How Does Comparative and Contributory Negligence Impact a Florida Personal Injury Claim?

In a personal injury lawsuit, the terms comparative and contributory negligence may be used. This happens when an accident is not the fault of just one individual but shared by others. Understanding how shared negligence impacts a personal injury lawsuit is important. Florida personal injury attorneys in Boca Raton, Fort Lauderdale and West Palm Beach can help you recover expenses, even if you are partially at fault.

Negligence

An individual may be injured by the negligent act of another motorist. This injury can result in both economic and noneconomic damages. While insurance is required in Florida for all motor vehicles, some motorists carry only the minimum amount required by law. In addition, an insurance company pays 80 percent of medical expenses up to the limit of a person’s policy. Today, the expense of a hospital stay and medical care can easily exceed that amount. When an individual is injured due to the negligence of another driver, a personal injury lawsuit can recover such additional expenses.

Contributory negligence

Investigators can determine fault in an accident.

Shared Negligence

If you are in a motor vehicle accident or suffer a slip and fall that you might have avoided, you may be considered partially at fault. For example, when driving on wet pavement, two cars may skid and slide into each other due to the weather, this may be considered shared negligence. The drivers may have been driving without regard for the wet pavement. In this case, both drivers may be partly to blame. Accident scene specialists are able to determine the fault of each driver using investigative techniques.

In another scenario, suppose an individual trips and falls after stepping in a parking lot pothole but was chatting on a cellphone at the same time. The owner of the parking lot is perhaps at fault for not repairing the pothole, but the individual talking on the cellphone while walking can also be at fault for not paying attention to his or her surroundings. States differ in the way this is viewed regarding negligence. In some, it is called pure or modified contributory negligence, while in others it is referred to as pure or modified comparative fault.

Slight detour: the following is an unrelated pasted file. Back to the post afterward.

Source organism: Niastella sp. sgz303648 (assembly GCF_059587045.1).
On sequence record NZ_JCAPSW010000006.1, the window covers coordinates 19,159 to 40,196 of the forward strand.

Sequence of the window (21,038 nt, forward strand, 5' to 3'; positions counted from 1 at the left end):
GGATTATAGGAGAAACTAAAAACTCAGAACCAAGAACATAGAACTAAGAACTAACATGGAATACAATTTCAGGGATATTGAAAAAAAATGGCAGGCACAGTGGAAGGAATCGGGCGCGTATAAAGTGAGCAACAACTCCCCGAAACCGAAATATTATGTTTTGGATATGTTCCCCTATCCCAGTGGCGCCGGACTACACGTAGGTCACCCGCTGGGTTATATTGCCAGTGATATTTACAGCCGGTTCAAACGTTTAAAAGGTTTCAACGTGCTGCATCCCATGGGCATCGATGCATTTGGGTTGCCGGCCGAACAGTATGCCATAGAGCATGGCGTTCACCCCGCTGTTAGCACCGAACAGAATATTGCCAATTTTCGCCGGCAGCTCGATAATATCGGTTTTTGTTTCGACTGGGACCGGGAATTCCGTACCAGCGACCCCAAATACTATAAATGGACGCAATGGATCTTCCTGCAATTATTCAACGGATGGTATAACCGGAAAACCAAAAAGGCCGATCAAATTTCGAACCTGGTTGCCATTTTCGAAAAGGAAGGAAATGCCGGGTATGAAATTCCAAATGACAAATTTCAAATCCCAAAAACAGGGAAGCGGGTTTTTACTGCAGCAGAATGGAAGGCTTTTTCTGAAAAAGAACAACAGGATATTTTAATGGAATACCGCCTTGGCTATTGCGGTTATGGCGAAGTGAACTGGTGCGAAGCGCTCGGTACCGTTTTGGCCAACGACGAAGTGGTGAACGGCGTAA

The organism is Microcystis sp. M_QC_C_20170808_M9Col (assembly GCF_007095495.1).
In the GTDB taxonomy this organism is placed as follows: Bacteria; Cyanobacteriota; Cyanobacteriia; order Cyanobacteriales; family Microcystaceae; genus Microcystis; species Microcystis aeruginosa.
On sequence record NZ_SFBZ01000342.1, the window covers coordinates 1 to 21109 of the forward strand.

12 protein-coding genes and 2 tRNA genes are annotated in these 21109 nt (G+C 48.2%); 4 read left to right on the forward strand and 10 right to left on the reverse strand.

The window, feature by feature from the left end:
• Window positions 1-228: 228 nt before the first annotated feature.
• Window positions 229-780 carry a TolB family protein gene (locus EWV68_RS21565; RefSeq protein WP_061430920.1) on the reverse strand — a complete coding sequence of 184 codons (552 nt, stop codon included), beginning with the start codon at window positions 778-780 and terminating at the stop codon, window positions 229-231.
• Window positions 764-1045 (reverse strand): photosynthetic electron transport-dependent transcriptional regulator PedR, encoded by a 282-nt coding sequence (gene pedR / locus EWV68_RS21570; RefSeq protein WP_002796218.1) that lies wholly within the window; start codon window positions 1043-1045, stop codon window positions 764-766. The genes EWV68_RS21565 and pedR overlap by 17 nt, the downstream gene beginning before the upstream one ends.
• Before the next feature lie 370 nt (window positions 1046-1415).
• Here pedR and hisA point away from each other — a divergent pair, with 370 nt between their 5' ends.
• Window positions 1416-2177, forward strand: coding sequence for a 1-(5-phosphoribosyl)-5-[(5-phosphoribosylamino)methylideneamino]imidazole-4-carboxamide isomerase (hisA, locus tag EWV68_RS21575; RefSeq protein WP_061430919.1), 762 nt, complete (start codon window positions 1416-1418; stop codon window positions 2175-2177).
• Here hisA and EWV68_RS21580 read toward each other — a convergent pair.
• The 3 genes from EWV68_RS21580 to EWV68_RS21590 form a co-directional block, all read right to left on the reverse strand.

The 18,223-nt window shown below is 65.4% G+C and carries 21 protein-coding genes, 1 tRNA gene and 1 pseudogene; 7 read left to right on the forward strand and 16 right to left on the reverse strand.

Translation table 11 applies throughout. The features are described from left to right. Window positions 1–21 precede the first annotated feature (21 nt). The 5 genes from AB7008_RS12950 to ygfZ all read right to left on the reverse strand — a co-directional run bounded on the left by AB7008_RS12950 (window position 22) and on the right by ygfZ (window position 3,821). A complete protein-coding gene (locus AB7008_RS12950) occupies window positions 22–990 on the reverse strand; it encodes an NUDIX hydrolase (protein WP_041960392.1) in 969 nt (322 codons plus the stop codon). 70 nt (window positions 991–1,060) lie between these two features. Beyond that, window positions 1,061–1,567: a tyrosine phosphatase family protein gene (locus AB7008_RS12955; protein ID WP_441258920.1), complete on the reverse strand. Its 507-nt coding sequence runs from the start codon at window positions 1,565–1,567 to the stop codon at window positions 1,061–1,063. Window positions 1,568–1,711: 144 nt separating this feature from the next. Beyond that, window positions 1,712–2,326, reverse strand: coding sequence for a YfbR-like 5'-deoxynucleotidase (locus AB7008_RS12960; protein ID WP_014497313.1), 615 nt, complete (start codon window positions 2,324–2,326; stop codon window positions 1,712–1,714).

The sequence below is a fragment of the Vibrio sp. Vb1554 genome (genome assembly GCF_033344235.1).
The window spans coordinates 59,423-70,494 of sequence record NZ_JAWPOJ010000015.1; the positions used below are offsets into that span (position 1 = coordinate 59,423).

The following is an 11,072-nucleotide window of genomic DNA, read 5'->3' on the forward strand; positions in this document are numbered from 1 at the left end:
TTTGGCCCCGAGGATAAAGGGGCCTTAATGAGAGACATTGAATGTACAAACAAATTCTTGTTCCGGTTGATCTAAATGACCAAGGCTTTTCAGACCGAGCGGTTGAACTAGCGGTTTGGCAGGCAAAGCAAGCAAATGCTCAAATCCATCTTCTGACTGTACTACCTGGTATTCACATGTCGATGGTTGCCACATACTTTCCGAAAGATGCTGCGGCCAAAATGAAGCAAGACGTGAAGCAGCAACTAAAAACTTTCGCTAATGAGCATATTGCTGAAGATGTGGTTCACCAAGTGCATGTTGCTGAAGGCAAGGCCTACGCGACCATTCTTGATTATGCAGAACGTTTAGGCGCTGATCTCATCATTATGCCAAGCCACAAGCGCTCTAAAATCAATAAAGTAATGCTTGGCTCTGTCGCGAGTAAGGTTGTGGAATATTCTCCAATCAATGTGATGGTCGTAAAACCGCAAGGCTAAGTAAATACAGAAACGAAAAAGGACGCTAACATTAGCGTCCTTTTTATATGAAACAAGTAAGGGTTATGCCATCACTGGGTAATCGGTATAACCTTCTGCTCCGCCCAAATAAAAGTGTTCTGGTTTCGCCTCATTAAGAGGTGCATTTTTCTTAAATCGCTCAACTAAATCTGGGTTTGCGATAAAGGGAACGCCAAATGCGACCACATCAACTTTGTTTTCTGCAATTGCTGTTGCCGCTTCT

Comparative Negligence in Florida

Comparative negligence was adopted in Florida in 1973. Before 1973, Florida operated under the law of contributory negligence. Comparative negligence means that even if an individual is partially responsible for an accident, he or she can potentially recover damages. After the percentage that this individual is deemed liable is subtracted from the total, the injured party is awarded the rest.

Contributory Negligence Before 1973

Under the old Florida law of contributory negligence, an individual injured in an accident could not pursue a lawsuit for damages if he or she had any responsibility in the accident. Many states still have contributory negligence laws in place. Under this law, if an individual involved in an accident was deemed to be partially responsible, then that injured party could not recover damages from the other person.

Contact Florida Personal Injury Attorneys to Help

An individual who has suffered an injury in an accident may face medical bills and lost time from work above what insurance will pay. Kaiser Romanello in South Florida has experienced personal injury attorneys who can answer your questions, review your case and advise you on how to proceed, while you can concentrate on getting well. If you have been injured in an accident that you believe is due to the negligence of another, get a free case evaluation by clicking the link.

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